Standing Vs Sitting At Work

Standing Or Sitting At Work – Which Is Best For My Health  

The debate between standing and sitting at work has been a topic of discussion for quite some time. With standing desks becoming more popular, it may be time to consider if standing at work is more beneficial for our health. But first, to understand which is best, we need to understand the impact of the two. 

The Impact of Prolonged Sitting   

As we all know, sitting for prolonged periods of time is not good for our health. However, as two-thirds of the Australian workforce works behind a desk, this is often our reality. Research has shown that the more sedentary lifestyle of a person, the more at risk they are for health issues including, heart disease, muscle imbalance, postural problems and back and neck problems.  

When sitting all day, your body does not rely on your powerful lower body muscles to hold you up. Thus, when you don’t use your muscles, you lose them. As a result, this can lead to your muscles becoming weaker and increase the chance of injury.   

The Impact of Prolonged Standing  

When it comes to standing, working on your feet all day, every day can bring about a whole new range of health risks. Standing for extended periods of time can put pressure on the feet, legs, and lower back, leading to pain and discomfort. In addition to this, it can result in swelling of the legs, which can increase the risk of varicose veins. Varicose veins are the swollen and twisted veins that can impact your blood flow and circulation to your legs.  

Standing for extended periods of time can increase the risk of injury, particularly if the individual is standing in one position or is not wearing supportive shoes. Overall, standing all day can be physically demanding and can lead to a range of negative health impacts.   

Hybrid Workspace Set-Up  

While there is no clear winner between standing and sitting at work, adapting both practices and finding a balance between the two may be the best option for your health. Whether you sit, stand, take breaks or stretch, moving your body throughout the day can significantly help prevent muscle imbalances and injury associated with prolonged periods of immobility.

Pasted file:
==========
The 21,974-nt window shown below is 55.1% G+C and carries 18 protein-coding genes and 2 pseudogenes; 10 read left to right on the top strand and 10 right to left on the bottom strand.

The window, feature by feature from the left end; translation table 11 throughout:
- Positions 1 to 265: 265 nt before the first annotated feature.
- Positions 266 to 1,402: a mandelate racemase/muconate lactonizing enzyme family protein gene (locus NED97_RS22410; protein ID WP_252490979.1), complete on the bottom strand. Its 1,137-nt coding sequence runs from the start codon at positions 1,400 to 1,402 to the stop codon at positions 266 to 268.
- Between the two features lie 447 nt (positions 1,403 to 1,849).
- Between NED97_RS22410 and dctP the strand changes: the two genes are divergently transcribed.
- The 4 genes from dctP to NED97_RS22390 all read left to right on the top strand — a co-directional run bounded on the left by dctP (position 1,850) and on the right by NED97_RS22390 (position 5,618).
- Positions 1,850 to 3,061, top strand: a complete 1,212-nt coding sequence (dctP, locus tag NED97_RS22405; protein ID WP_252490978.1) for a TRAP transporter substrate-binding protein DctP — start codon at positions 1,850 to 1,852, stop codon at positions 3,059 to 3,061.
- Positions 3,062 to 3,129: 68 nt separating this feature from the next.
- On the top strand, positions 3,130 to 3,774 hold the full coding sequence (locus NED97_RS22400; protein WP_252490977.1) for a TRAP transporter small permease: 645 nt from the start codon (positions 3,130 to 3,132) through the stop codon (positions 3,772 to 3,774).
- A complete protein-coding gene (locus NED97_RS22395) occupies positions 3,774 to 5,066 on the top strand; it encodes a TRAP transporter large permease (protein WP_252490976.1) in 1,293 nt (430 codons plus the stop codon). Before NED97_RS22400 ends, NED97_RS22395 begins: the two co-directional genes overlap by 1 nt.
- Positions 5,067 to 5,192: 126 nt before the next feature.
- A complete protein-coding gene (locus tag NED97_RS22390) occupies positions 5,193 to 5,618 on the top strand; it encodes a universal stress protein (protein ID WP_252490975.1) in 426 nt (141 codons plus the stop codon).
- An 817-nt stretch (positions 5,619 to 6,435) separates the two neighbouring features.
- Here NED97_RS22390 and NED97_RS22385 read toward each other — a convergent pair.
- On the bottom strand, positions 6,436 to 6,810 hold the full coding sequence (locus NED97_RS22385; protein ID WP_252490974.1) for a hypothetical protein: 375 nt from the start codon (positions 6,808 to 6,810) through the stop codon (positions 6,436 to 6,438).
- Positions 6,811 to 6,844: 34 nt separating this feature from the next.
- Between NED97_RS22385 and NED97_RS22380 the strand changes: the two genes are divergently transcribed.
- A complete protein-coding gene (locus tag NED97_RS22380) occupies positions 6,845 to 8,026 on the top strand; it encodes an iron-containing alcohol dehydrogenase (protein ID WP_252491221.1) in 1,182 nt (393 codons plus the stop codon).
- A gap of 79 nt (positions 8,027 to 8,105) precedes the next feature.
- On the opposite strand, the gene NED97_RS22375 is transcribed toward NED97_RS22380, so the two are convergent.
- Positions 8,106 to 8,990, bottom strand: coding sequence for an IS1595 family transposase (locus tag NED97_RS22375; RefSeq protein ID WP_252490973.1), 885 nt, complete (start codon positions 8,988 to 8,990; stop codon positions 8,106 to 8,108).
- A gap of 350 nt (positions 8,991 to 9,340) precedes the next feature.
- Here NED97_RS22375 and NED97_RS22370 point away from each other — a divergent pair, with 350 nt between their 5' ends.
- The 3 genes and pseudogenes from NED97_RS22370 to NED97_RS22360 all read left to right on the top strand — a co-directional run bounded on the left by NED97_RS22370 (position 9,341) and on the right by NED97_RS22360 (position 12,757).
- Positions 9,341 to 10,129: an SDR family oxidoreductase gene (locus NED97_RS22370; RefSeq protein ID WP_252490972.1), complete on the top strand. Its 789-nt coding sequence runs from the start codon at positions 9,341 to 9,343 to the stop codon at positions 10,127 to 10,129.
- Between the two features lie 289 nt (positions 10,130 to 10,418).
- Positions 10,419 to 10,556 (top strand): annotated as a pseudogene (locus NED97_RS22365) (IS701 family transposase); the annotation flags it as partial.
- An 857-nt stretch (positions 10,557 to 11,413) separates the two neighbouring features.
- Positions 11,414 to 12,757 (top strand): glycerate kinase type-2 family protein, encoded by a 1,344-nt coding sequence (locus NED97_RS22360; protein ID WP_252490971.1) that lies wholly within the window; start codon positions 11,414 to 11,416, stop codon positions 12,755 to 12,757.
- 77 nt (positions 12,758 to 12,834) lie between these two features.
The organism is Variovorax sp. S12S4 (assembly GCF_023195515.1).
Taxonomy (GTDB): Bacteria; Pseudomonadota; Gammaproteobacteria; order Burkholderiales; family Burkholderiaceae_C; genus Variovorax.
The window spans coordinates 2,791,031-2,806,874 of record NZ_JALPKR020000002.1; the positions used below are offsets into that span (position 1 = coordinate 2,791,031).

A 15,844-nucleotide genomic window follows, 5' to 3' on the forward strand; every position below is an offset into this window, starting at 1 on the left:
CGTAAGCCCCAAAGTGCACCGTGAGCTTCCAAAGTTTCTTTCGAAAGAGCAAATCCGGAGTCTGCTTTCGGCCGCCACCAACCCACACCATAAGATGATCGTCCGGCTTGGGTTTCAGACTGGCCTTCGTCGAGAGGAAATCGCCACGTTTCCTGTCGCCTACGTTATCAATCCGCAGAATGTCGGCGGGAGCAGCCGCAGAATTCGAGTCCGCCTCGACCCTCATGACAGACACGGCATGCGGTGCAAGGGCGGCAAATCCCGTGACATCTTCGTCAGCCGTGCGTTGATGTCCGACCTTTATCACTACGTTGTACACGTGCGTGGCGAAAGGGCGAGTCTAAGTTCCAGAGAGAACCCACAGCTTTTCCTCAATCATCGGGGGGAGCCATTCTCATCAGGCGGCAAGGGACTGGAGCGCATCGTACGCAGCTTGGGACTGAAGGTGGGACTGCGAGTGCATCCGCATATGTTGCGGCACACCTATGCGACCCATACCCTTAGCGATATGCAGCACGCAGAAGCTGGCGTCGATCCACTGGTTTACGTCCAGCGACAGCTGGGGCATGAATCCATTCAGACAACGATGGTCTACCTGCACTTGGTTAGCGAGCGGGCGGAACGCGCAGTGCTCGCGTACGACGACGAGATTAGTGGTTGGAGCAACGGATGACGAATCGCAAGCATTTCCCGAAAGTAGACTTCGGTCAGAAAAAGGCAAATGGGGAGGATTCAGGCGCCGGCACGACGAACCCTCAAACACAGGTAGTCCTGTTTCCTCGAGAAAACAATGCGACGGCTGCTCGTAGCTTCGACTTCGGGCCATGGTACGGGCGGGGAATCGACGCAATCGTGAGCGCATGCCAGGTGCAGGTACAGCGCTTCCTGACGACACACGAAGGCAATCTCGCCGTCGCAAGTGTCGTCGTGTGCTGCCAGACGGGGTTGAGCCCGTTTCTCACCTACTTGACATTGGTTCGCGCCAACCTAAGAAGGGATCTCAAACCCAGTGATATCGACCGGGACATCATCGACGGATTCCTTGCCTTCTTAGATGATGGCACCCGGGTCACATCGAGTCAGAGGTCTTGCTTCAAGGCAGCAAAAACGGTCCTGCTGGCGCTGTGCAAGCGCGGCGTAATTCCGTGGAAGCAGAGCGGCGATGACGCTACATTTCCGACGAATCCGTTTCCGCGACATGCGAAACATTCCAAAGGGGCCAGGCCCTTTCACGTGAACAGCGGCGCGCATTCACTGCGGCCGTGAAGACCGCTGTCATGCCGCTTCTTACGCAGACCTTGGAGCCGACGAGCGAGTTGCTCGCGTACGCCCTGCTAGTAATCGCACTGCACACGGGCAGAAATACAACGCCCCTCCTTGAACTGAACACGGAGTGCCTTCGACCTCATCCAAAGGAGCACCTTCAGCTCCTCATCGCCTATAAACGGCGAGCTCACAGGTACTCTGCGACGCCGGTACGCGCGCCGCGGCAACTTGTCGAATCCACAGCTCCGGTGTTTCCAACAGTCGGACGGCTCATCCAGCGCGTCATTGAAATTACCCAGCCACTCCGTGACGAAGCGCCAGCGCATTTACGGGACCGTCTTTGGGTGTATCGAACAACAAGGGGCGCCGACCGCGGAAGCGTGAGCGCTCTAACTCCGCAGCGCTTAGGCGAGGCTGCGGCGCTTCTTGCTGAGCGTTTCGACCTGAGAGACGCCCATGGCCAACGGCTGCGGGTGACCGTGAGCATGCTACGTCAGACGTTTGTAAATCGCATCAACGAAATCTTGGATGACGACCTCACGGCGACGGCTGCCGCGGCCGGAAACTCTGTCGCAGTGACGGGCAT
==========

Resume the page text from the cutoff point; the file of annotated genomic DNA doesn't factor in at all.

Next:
Elin, is an alumni of St. Edward’s University and holder of a Bachelor’s degree in Kinesiology, furthered her academic journey by attaining a Doctor of Physiotherapy from Macquarie University in 2022.

Her passion for sports, particularly football (soccer), is evident in both her academic pursuits and personal endeavors. Specialising in the comprehensive well-being of athletes, Elin focuses on restoring them to peak performance while actively preventing future injuries.

Elin’s professional expertise is centered on musculoskeletal rehabilitation, with a specific emphasis on addressing and preventing knee injuries. Her approach integrates expert treatment with a commitment to educating and empowering patients, fostering their active involvement in enhancing their health and overall quality of life.

As an active participant in NPL football with SD Raiders, Elin brings firsthand experience and a profound understanding of the sport’s demands. Beyond the field, she extends her influence by contributing sports coverage over the weekends.